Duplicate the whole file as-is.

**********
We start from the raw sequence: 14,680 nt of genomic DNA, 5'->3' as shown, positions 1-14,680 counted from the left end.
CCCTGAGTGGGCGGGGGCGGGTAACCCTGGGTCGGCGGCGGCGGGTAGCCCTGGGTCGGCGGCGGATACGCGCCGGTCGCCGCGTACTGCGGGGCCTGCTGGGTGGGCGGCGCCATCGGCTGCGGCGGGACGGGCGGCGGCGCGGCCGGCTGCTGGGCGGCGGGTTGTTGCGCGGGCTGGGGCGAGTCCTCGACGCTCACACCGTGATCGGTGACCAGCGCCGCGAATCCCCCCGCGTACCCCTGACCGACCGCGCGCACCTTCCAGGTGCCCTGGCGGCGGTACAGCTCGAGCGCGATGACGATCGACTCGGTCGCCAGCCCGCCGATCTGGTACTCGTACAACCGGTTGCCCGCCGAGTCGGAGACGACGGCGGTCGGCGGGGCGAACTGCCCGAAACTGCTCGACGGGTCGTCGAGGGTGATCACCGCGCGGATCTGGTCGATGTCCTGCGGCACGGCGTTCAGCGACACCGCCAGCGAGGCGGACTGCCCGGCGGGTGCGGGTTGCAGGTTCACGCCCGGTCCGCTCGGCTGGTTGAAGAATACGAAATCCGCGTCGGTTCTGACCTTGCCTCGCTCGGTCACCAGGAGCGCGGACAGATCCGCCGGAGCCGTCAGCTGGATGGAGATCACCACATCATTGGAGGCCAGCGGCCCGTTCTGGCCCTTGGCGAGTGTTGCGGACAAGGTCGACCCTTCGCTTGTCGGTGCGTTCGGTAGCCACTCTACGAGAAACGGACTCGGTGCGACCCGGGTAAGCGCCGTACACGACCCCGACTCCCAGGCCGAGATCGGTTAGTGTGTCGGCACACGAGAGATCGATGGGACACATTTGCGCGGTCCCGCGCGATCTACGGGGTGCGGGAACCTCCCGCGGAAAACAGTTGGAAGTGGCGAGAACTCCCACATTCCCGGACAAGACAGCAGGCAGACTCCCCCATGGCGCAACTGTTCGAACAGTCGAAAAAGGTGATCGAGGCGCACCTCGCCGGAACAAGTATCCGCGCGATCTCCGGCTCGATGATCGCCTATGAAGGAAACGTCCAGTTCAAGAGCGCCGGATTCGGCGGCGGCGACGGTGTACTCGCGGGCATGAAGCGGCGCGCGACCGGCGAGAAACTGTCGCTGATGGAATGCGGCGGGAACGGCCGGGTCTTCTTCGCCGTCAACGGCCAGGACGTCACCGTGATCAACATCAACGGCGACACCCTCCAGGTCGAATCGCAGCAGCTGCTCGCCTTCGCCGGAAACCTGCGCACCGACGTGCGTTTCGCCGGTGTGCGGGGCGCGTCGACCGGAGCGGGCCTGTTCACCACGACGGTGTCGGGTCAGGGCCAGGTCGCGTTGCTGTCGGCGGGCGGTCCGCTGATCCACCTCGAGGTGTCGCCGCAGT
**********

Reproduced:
We start from the raw sequence: 14,680 nt of genomic DNA, 5'->3' as shown, positions 1-14,680 counted from the left end.
CCCTGAGTGGGCGGGGGCGGGTAACCCTGGGTCGGCGGCGGCGGGTAGCCCTGGGTCGGCGGCGGATACGCGCCGGTCGCCGCGTACTGCGGGGCCTGCTGGGTGGGCGGCGCCATCGGCTGCGGCGGGACGGGCGGCGGCGCGGCCGGCTGCTGGGCGGCGGGTTGTTGCGCGGGCTGGGGCGAGTCCTCGACGCTCACACCGTGATCGGTGACCAGCGCCGCGAATCCCCCCGCGTACCCCTGACCGACCGCGCGCACCTTCCAGGTGCCCTGGCGGCGGTACAGCTCGAGCGCGATGACGATCGACTCGGTCGCCAGCCCGCCGATCTGGTACTCGTACAACCGGTTGCCCGCCGAGTCGGAGACGACGGCGGTCGGCGGGGCGAACTGCCCGAAACTGCTCGACGGGTCGTCGAGGGTGATCACCGCGCGGATCTGGTCGATGTCCTGCGGCACGGCGTTCAGCGACACCGCCAGCGAGGCGGACTGCCCGGCGGGTGCGGGTTGCAGGTTCACGCCCGGTCCGCTCGGCTGGTTGAAGAATACGAAATCCGCGTCGGTTCTGACCTTGCCTCGCTCGGTCACCAGGAGCGCGGACAGATCCGCCGGAGCCGTCAGCTGGATGGAGATCACCACATCATTGGAGGCCAGCGGCCCGTTCTGGCCCTTGGCGAGTGTTGCGGACAAGGTCGACCCTTCGCTTGTCGGTGCGTTCGGTAGCCACTCTACGAGAAACGGACTCGGTGCGACCCGGGTAAGCGCCGTACACGACCCCGACTCCCAGGCCGAGATCGGTTAGTGTGTCGGCACACGAGAGATCGATGGGACACATTTGCGCGGTCCCGCGCGATCTACGGGGTGCGGGAACCTCCCGCGGAAAACAGTTGGAAGTGGCGAGAACTCCCACATTCCCGGACAAGACAGCAGGCAGACTCCCCCATGGCGCAACTGTTCGAACAGTCGAAAAAGGTGATCGAGGCGCACCTCGCCGGAACAAGTATCCGCGCGATCTCCGGCTCGATGATCGCCTATGAAGGAAACGTCCAGTTCAAGAGCGCCGGATTCGGCGGCGGCGACGGTGTACTCGCGGGCATGAAGCGGCGCGCGACCGGCGAGAAACTGTCGCTGATGGAATGCGGCGGGAACGGCCGGGTCTTCTTCGCCGTCAACGGCCAGGACGTCACCGTGATCAACATCAACGGCGACACCCTCCAGGTCGAATCGCAGCAGCTGCTCGCCTTCGCCGGAAACCTGCGCACCGACGTGCGTTTCGCCGGTGTGCGGGGCGCGTCGACCGGAGCGGGCCTGTTCACCACGACGGTGTCGGGTCAGGGCCAGGTCGCGTTGCTGTCGGCGGGCGGTCCGCTGATCCACCTCGAGGTGTCGCCGCAGT